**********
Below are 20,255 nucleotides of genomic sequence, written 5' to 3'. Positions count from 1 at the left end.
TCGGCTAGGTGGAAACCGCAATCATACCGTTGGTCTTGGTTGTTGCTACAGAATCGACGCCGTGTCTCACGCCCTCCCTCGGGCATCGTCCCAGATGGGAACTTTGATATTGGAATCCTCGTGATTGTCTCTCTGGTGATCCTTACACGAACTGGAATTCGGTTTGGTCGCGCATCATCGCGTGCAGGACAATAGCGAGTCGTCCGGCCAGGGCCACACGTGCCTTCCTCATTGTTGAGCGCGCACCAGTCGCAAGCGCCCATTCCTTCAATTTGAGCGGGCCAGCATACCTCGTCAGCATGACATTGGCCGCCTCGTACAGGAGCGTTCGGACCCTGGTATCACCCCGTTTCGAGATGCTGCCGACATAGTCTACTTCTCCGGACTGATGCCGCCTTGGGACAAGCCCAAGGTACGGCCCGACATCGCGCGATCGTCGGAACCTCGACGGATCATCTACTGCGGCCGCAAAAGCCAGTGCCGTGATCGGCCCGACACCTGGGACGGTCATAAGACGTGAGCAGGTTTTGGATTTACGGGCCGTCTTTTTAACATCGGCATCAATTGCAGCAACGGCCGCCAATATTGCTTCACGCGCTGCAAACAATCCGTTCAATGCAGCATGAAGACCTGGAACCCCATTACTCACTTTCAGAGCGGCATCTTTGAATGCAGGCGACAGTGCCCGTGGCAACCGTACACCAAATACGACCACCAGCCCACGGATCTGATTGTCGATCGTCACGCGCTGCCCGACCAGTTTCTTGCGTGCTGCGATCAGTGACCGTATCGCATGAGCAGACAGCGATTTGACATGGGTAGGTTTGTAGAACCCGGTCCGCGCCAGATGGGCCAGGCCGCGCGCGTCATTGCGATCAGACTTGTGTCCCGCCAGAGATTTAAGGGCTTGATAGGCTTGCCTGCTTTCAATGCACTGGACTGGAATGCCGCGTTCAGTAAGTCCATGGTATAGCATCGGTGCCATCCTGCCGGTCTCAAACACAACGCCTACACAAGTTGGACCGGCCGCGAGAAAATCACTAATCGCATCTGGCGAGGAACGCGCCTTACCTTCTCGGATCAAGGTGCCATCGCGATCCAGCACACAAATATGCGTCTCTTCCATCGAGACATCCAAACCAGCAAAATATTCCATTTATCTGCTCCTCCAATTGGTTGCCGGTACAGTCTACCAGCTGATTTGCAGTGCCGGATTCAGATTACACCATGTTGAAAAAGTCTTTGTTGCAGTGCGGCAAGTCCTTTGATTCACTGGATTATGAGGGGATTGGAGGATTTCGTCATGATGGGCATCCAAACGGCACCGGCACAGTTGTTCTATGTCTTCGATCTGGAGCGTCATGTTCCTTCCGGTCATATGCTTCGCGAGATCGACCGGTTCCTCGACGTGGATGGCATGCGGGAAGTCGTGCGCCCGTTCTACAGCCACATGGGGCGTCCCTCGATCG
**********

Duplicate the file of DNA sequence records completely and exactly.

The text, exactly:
Below are 20,255 nucleotides of genomic sequence, written 5' to 3'. Positions count from 1 at the left end.
TCGGCTAGGTGGAAACCGCAATCATACCGTTGGTCTTGGTTGTTGCTACAGAATCGACGCCGTGTCTCACGCCCTCCCTCGGGCATCGTCCCAGATGGGAACTTTGATATTGGAATCCTCGTGATTGTCTCTCTGGTGATCCTTACACGAACTGGAATTCGGTTTGGTCGCGCATCATCGCGTGCAGGACAATAGCGAGTCGTCCGGCCAGGGCCACACGTGCCTTCCTCATTGTTGAGCGCGCACCAGTCGCAAGCGCCCATTCCTTCAATTTGAGCGGGCCAGCATACCTCGTCAGCATGACATTGGCCGCCTCGTACAGGAGCGTTCGGACCCTGGTATCACCCCGTTTCGAGATGCTGCCGACATAGTCTACTTCTCCGGACTGATGCCGCCTTGGGACAAGCCCAAGGTACGGCCCGACATCGCGCGATCGTCGGAACCTCGACGGATCATCTACTGCGGCCGCAAAAGCCAGTGCCGTGATCGGCCCGACACCTGGGACGGTCATAAGACGTGAGCAGGTTTTGGATTTACGGGCCGTCTTTTTAACATCGGCATCAATTGCAGCAACGGCCGCCAATATTGCTTCACGCGCTGCAAACAATCCGTTCAATGCAGCATGAAGACCTGGAACCCCATTACTCACTTTCAGAGCGGCATCTTTGAATGCAGGCGACAGTGCCCGTGGCAACCGTACACCAAATACGACCACCAGCCCACGGATCTGATTGTCGATCGTCACGCGCTGCCCGACCAGTTTCTTGCGTGCTGCGATCAGTGACCGTATCGCATGAGCAGACAGCGATTTGACATGGGTAGGTTTGTAGAACCCGGTCCGCGCCAGATGGGCCAGGCCGCGCGCGTCATTGCGATCAGACTTGTGTCCCGCCAGAGATTTAAGGGCTTGATAGGCTTGCCTGCTTTCAATGCACTGGACTGGAATGCCGCGTTCAGTAAGTCCATGGTATAGCATCGGTGCCATCCTGCCGGTCTCAAACACAACGCCTACACAAGTTGGACCGGCCGCGAGAAAATCACTAATCGCATCTGGCGAGGAACGCGCCTTACCTTCTCGGATCAAGGTGCCATCGCGATCCAGCACACAAATATGCGTCTCTTCCATCGAGACATCCAAACCAGCAAAATATTCCATTTATCTGCTCCTCCAATTGGTTGCCGGTACAGTCTACCAGCTGATTTGCAGTGCCGGATTCAGATTACACCATGTTGAAAAAGTCTTTGTTGCAGTGCGGCAAGTCCTTTGATTCACTGGATTATGAGGGGATTGGAGGATTTCGTCATGATGGGCATCCAAACGGCACCGGCACAGTTGTTCTATGTCTTCGATCTGGAGCGTCATGTTCCTTCCGGTCATATGCTTCGCGAGATCGACCGGTTCCTCGACGTGGATGGCATGCGGGAAGTCGTGCGCCCGTTCTACAGCCACATGGGGCGTCCCTCGATCG